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Appetite for more

In this article we share a list of useful apps that may be useful for helping you prepare presentations, group work and social interactions.
An image of someone sitting by a laptop holding a mobile phone.
© British Council

Here are some online and mobile app resources that are especially relevant to this Week’s topics. We’ve been considering various aspects of speaking, including seminar participation, presentation delivery, group work, and social interactions.

Try  out  some of these  apps to see if any of them  are relevant and useful to you. Some are easier to use than  others.  They are free unless indicated as a paid app. 

In addition to the well-known Powerpoint presentation software, there are a number of presentation apps for creating, editing, delivering or sharing slideshows for academic presentations. You can choose one or more of these tools to ensure you have visual aids that enhance your delivery. In making the choice, it is helpful to consider your own priorities. For example, are you most concerned about ease of use, flexibility, or the ability to be creative with design? Do you want to incorporate video? How important is collaboration or online sharing?

Prezi is an online tool for creating and storing  presentations. Unlike other presentation software tools, Prezi is non-linear; instead it moves around one large canvas and zooms in and out on different views.  There is a free version for  students.

Google slides is an online presentation app with many standard features. It runs in your browser, so it’s easy to share a presentation for several people to edit at the same time.

Powtoon allows you to create simple animated videos and presentations. You can combine the animations with music or your own narration. Powtoon is free to use, but you will need to set up an account.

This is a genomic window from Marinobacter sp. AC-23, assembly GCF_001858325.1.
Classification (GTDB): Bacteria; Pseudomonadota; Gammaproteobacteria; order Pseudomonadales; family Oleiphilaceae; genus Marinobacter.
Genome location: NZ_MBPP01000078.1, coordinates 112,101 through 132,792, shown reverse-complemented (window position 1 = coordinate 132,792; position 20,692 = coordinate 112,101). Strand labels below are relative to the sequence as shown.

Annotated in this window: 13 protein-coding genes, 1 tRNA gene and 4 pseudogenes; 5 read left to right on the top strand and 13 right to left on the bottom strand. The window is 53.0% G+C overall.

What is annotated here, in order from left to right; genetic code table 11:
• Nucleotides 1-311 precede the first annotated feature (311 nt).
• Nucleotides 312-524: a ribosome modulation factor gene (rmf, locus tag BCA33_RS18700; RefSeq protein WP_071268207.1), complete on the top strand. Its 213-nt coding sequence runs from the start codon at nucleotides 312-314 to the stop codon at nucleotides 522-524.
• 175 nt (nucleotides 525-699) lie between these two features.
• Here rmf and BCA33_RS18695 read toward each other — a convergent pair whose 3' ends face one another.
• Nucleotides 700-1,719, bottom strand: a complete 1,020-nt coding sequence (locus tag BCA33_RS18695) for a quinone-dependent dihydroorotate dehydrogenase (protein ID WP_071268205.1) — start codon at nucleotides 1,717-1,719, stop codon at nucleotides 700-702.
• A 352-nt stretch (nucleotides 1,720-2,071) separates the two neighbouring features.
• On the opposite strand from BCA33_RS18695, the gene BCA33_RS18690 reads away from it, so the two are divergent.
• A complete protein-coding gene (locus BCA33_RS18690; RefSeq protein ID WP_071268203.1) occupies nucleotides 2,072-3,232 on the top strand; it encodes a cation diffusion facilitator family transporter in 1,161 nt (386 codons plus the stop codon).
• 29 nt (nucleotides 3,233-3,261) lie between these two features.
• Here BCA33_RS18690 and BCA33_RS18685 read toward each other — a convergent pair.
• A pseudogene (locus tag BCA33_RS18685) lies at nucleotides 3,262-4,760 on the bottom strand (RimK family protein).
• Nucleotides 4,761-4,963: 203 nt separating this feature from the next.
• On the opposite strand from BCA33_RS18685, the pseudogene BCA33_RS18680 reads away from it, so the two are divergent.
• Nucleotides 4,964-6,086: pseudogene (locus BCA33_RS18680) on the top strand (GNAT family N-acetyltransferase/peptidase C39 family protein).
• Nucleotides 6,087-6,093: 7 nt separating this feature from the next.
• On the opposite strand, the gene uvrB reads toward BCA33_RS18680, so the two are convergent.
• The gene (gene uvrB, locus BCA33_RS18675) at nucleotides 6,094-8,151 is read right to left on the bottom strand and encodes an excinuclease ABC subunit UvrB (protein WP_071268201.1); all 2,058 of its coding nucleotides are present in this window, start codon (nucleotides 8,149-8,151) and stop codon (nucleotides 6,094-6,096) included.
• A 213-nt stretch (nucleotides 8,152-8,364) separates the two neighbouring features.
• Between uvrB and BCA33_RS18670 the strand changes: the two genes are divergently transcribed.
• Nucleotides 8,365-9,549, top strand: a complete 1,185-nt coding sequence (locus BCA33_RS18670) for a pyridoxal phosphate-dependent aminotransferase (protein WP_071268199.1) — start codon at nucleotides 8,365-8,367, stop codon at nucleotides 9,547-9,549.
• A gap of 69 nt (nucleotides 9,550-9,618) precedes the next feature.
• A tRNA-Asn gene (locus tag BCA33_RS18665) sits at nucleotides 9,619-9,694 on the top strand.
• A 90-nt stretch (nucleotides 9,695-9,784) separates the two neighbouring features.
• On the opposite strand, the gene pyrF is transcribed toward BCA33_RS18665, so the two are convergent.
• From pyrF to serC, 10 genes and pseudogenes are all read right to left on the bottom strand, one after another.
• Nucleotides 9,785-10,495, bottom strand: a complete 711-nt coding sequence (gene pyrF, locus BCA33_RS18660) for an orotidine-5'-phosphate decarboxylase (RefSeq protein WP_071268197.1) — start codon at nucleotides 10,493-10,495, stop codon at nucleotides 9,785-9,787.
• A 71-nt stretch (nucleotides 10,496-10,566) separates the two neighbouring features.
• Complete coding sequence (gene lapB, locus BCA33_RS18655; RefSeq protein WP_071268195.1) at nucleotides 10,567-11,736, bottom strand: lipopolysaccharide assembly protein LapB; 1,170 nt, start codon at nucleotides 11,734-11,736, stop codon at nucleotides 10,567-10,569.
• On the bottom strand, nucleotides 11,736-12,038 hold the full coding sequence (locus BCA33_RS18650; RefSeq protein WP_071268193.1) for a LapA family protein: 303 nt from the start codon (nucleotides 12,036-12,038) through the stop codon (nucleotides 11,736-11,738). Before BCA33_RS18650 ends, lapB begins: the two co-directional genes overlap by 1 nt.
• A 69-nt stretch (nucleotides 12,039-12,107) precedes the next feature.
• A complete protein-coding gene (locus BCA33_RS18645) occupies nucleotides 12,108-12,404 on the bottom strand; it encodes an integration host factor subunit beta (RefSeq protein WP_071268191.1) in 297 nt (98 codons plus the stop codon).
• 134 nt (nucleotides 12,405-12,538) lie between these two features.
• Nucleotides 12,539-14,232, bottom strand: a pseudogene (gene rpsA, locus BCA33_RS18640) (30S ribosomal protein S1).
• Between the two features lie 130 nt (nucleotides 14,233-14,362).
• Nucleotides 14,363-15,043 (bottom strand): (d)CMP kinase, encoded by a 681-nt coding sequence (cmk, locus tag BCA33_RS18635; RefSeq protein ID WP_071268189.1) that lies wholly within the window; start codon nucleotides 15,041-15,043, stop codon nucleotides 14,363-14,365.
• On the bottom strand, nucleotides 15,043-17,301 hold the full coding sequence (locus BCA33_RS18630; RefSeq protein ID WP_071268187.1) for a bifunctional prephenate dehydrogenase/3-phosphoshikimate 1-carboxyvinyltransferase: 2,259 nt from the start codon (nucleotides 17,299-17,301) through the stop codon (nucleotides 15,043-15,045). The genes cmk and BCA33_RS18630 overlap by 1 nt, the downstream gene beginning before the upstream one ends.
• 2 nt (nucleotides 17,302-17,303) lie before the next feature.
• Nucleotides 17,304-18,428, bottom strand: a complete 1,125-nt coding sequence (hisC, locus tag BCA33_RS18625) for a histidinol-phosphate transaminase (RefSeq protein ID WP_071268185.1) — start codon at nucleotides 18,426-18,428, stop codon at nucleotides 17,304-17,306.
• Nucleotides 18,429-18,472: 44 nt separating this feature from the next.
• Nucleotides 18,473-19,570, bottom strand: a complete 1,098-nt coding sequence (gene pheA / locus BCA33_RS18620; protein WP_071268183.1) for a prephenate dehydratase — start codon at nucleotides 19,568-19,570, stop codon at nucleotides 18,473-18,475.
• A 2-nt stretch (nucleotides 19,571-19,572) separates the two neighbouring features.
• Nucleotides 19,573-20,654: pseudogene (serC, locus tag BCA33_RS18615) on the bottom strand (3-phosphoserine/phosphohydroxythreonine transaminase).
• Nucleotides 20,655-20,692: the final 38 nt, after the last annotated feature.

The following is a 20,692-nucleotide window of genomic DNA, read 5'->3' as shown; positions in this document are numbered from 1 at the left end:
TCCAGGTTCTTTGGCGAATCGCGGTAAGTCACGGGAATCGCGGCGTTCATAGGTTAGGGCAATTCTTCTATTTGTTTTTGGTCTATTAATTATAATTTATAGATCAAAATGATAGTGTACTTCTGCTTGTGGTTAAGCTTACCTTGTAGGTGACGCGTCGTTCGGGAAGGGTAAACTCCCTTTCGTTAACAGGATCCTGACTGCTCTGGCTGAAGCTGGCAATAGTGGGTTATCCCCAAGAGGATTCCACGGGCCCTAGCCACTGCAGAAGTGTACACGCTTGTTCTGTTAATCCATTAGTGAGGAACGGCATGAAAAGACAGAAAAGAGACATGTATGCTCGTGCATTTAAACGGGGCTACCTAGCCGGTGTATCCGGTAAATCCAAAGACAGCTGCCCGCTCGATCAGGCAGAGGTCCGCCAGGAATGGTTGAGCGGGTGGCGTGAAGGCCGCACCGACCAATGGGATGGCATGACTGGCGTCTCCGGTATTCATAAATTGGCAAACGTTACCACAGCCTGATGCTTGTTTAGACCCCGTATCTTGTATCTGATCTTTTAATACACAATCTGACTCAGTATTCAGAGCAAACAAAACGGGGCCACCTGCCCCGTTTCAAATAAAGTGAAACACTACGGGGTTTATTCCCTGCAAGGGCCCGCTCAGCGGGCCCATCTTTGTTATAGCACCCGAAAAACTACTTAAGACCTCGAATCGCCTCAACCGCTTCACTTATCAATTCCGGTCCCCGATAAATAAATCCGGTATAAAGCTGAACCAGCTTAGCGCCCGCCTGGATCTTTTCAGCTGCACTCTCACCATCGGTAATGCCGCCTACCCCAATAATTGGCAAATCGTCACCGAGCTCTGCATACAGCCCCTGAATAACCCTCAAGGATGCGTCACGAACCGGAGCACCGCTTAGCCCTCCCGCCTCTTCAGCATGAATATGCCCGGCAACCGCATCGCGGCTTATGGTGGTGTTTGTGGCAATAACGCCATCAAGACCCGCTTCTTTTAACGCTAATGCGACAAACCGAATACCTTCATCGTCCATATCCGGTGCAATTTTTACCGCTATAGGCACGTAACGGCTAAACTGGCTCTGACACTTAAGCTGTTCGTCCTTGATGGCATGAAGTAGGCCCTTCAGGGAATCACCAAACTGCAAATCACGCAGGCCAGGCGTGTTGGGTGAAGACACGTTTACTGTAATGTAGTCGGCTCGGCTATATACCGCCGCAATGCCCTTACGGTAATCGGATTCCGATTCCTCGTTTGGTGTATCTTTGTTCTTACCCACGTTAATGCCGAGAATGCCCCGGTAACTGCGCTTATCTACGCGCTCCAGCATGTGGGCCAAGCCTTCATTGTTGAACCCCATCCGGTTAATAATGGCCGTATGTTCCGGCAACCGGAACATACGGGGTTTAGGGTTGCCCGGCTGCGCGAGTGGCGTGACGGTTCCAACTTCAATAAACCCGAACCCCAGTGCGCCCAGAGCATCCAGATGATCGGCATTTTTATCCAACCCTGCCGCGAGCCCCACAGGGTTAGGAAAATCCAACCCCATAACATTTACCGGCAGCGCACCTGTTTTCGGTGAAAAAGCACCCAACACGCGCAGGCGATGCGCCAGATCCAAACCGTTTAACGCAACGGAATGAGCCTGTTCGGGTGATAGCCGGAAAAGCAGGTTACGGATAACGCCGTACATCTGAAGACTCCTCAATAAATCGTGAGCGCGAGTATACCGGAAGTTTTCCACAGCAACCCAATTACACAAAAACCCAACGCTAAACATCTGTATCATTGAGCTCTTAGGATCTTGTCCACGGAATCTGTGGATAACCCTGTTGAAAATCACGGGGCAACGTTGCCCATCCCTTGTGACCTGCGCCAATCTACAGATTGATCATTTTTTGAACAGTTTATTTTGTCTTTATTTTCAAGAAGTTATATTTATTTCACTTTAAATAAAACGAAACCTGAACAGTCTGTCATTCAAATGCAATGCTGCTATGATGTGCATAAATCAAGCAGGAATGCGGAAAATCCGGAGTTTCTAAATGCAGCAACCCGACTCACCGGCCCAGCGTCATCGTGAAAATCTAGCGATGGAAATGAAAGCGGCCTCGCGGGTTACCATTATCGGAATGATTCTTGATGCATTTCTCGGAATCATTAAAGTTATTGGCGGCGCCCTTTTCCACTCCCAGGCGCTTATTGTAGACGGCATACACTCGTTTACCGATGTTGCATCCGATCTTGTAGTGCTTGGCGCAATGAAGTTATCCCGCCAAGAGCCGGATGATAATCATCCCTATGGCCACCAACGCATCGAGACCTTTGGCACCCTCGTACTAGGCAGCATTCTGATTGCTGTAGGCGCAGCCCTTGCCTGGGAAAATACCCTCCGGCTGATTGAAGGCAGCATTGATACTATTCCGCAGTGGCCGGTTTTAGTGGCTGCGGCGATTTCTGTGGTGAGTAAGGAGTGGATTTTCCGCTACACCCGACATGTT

Easel.ly is a tool to help you represent ideas visually. You can use it to create infographics to embed in your presentation or to share online.

WeVideo is an online video editor that allows you to incorporate video content in your presentations.

Online collaboration tools can be helpful for group work when team members cannot get together in person.

Skype is an online conferencing tool that you can use for live group meetings.

WhatsApp is a popular group chat app that can also be used for academic group work. It allows you to share messages and photos with a named group of team mates.

And don’t forget about the productivity apps we looked at in Week 1, as most of them are very useful for sharing information within group projects.

Finally, here are two websites (not apps) that may be of interest in students who want to improve their speaking skills and learn more about seminars and presentations.

Prepare for Success is an interactive website for international students with resources on studying in the UK. It includes activities on seminar participation.

Using English for Academic Purposes is intended for international students studying in the medium of English. It has a section on speaking that covers presenting orally and group work.

© British Council
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